The best performing receive antenna tested was an active loop design by John (G8CQX) upon which my receiving antenna is based. I was particularly impressed by the stability of Johns amplifier design regardless of the construction methods used. Initial daytime tests with a 1 Metre diameter loop proved the loops ability to receive signals over several octaves and with much reduced local QRM levels. However, tests after dark revealed overloading of the loop amplifier from powerful SW broadcast stations. The cure for the signal overloading was to increase the standing current in the loop amplifier devices taking care not to exceed the safe collector power dissipation. The resulting modified loop amplifier no longer overloads even with an increased loop diameter of 1.5 Metres or more. The loop diameter of 1.5 Metres was found to be optimal at my QTH. The active loop antenna has now been thoroughly evaluated over a two and a half year period with very pleasing results. A nice feature of the broad bandwidth loop is that no re-tuning or adjustments are required to the antenna when changing bands.
Circuit details and constructional notes.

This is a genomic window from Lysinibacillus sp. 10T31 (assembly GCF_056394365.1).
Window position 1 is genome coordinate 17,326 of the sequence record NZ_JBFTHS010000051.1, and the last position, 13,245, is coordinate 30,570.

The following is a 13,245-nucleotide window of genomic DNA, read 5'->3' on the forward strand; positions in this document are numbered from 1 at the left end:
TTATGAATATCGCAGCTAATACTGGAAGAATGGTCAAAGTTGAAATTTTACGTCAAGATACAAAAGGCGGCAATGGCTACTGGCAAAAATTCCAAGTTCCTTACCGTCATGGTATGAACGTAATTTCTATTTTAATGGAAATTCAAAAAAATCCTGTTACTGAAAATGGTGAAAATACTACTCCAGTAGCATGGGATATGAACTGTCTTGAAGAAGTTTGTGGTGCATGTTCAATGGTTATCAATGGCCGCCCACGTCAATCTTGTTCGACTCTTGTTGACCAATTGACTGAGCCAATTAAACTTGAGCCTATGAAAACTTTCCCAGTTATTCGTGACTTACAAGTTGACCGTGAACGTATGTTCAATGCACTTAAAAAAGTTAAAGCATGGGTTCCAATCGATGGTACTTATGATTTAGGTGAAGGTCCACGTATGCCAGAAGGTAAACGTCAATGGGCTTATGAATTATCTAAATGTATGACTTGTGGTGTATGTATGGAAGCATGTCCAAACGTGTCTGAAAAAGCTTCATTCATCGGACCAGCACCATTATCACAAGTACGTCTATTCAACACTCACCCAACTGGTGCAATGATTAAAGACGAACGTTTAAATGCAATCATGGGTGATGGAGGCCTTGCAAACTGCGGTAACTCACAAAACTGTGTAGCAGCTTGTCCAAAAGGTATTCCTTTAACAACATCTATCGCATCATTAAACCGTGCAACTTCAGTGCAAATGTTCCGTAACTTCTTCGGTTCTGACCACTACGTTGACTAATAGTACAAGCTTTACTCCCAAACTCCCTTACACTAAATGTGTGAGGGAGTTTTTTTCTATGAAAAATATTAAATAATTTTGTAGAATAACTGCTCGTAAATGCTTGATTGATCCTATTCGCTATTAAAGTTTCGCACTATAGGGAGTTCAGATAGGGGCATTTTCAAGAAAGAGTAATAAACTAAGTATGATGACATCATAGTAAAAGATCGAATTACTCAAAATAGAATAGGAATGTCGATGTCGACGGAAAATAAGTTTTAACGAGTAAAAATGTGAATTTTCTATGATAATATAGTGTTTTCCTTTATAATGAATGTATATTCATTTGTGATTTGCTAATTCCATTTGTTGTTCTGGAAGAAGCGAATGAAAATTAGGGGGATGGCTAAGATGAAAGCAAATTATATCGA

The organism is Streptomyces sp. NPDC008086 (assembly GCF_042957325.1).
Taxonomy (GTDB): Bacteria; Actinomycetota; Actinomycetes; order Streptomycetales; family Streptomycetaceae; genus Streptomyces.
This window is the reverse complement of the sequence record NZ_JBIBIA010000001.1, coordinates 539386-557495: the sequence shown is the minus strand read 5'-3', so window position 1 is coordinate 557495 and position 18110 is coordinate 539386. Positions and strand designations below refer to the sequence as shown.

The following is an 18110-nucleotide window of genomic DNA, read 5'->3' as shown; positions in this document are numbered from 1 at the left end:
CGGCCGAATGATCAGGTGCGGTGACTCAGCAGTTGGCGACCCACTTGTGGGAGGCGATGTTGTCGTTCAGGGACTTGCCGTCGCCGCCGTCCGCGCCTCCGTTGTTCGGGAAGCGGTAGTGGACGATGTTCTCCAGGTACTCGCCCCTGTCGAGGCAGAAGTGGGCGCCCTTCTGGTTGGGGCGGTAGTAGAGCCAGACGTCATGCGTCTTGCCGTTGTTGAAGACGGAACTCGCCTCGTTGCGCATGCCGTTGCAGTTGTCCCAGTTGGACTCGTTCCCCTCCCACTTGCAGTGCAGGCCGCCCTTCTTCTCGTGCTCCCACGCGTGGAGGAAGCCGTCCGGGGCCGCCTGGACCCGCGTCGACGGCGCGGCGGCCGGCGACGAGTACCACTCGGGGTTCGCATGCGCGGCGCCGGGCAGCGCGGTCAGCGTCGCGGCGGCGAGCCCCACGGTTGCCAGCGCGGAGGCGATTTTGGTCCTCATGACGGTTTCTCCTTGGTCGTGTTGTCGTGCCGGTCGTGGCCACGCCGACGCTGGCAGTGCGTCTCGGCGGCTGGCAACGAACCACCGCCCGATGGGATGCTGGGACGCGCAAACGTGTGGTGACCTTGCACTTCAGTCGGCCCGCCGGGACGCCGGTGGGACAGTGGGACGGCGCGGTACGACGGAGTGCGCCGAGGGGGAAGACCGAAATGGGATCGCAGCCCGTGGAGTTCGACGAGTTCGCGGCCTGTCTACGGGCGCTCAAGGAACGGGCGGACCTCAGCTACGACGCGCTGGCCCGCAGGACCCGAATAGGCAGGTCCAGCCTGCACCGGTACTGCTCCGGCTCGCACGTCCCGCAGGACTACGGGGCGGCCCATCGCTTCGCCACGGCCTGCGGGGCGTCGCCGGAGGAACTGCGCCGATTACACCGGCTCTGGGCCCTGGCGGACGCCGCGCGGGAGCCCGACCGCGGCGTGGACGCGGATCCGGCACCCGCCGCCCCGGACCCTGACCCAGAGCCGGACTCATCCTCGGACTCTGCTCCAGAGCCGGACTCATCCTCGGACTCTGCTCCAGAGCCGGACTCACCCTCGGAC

Minor modifications have been made to John’s original design to protect the loop amplifier when used in conjunction with a transmitter and to improve the strong signal handling capability. The construction of the amplifier does not appear to be very critical and four versions have been successfully built using various methods of construction. The first used breadboard construction, the second and third built over a ground plane while the current version is built on a scrap of strip board. I have successfully used various devices including 2N2222, 2N3866 and BC337’s. The current version is fitted with a pair of unmatched BC337’s and has been in regular use for over two years. BC337 devices have been used simply because I have a good stock of these in the junk box. Both of the transistors run with 30 mA of collector current requiring a small heat-sink to be glued to each device. The loop itself is made from multi-strand (1.5 square mm) flexible wire supported on a pentagonal frame made from plastic electrical conduit. The relay shown in the loop amplifier circuit diagram protects the devices from strong signals due to the loops close proximity to the transmitting antenna. The relay has normally open contacts which close when the amplifier is powered up for receiving and open when the power is removed for transmitting or when the loop is not in use. The relay type is not critical though it should have low contact resistance. The diode (D2) across the relay coil protects the rest of the circuit from the relay coils reverse E.M.F. when the power is removed and also acts as reverse polarity protection. While nothing can protect the antenna from a direct lightening strike the open relay contacts do offer some protection from surges caused by nearby thunderstorms. The loop also has a gas discharge device connected across its terminals providing a second line of defence against surges. The discharge device itself was salvaged from an old modem. Provision has also been made to disconnect the coax cable at the antenna end to prevent currents induced in the coax from damaging the loop amplifier during thunderstorms. Transformer (T1) serves a dual function of both RF transformer and R.F. choke.